Reporting from Washington — The controversy over racial bias, testing and firefighters that blew up at both the Supreme Court and the Senate last year returns Monday, this time as the justices decide whether blacks who were not hired in Chicago because of their test scores are due damages for years of lost wages.
The potentially $100-million civil rights case comes before a high court that has already shown its skepticism toward such claims.
Last year, the justices ruled for white firefighters in New Haven, Conn., who said they were victims of illegal racial discrimination when the city threw out the results of a promotion test. The whites had earned high scores and would have gotten nearly all the promotions. City officials dropped the test results because they feared being sued by blacks who were denied promotions.
By contrast, the city of Chicago was sued for illegal discrimination by more than 6,000 African Americans who earned "qualified" scores on an entry-level test given by the Fire Department, but who lost out to mostly white applicants who had higher, "well qualified" scores.
"This case is the flip side of Ricci," said Benna Solomon, deputy corporation counsel for Chicago, referring to the New Haven case. "It illustrates the tension that public employers face."
The outcome of the Chicago case may turn on whether the lawyers for the black applicants waited a few months too long to file their suit. It's likely to have a national effect, however, because most state and city agencies are required by law to use competitive tests for hiring.
The case dates to 1995, when 26,000 applicants jammed Chicago's United Center sports arena to take an entry-level, paper-and-pencil test for jobs in the Fire Department. Only those who scored 89 or above were considered "well qualified" for the jobs, the city said in January 1996. Assuming they passed a physical and medical test, these top scorers stood a good chance of being hired over the next eight years.
About 76% of those in the "well qualified" group were white and 11.5% were black, even though there were only slightly more whites than blacks taking the test. Mayor Richard M. Daley called the results "disappointing." Those who scored between 65 and 88 were classified as "qualified" but were told they were unlikely to be hired.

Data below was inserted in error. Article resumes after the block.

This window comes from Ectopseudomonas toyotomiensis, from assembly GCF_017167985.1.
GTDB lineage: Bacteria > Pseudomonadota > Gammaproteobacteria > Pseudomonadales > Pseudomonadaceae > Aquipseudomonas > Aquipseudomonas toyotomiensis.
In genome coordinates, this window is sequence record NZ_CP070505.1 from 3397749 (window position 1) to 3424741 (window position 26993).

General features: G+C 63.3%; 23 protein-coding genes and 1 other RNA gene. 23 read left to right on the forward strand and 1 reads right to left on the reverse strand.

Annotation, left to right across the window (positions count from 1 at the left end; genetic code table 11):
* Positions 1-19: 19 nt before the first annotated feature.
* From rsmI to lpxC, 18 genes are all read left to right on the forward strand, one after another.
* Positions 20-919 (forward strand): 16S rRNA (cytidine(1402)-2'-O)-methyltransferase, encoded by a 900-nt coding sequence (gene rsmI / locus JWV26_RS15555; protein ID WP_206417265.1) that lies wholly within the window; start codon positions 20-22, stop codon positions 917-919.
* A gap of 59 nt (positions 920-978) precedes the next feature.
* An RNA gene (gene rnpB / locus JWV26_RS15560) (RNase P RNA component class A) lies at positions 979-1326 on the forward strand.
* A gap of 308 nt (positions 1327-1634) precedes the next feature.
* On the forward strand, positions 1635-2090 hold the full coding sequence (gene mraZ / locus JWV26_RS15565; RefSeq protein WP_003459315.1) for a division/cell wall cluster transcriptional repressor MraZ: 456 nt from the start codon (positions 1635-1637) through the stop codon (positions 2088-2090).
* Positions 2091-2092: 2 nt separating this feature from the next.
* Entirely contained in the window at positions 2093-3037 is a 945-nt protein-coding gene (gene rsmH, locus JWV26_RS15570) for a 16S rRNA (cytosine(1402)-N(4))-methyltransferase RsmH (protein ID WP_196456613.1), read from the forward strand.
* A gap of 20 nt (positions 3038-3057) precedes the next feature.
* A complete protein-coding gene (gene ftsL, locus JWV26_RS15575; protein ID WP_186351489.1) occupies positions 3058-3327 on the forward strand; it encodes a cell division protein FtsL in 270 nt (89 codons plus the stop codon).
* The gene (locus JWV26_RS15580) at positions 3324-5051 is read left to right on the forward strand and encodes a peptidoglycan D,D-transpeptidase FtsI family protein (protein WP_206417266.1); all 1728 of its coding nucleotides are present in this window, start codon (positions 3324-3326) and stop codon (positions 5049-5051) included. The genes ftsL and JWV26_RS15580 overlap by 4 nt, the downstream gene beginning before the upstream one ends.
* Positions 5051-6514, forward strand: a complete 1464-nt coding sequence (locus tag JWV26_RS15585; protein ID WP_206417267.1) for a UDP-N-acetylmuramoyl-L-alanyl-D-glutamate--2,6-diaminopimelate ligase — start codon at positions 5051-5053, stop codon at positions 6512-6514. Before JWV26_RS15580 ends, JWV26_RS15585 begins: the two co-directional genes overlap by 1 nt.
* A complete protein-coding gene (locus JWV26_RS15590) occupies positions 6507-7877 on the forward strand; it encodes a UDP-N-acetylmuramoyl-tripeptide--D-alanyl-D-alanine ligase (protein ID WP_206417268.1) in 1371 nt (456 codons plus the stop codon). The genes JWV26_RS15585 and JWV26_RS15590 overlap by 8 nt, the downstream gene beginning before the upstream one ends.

In 1997 a group of "qualified" blacks sued, alleging racial discrimination. They relied on a part of the Civil Rights Act that says job standards, including tests, are illegal if they unfairly screen out applicants because of their race or gender.
Employers can defend themselves only if they can prove the tests were job-related and were a "business necessity." In last year's ruling, the Supreme Court's conservative bloc questioned bias claims that relied on racial statistics.
Justice Anthony M. Kennedy said the suits could "amount to a sort of racial preference" if employers were forced to hire based on race rather than on "equal opportunity regardless of race."
The New Haven decision became the central controversy of Justice Sonia Sotomayor's confirmation hearings in the Senate because as a lower-court judge she had ruled against the white firefighters.
Prior to the Supreme Court's opinion, U.S. District Judge Joan Gottschall ruled for the black applicants in Chicago. She said the city had failed to prove that those who scored at least 89 were more qualified than those whose scores were in the 70s or lower 80s. The "cutoff score of 89 is statistically meaningless," she said.
The city's lawyers appealed, but only to argue that the black applicants waited too long to sue. The U.S. 7th Circuit Court of Appeals agreed and threw out the suit in 2008, ruling that they had missed the 300-day deadline for filing claims of job discrimination. The plaintiffs sued more than a year after the results were announced.
Last year, the NAACP Legal Defense Fund appealed to the Supreme Court on behalf of the black applicants, and it won the support of the Obama administration.
Shortly after ruling for white firefighters in New Haven, the high court voted to hear the case of the black applicants from Chicago.
The justices could rule narrowly on the deadlines or more broadly on bias claims based on test scores.
Chicago also took a lesson from the legal fight. When it announced a new test for firefighters in 2006, it adopted a pass-fail approach. All those who had a passing score could become firefighters.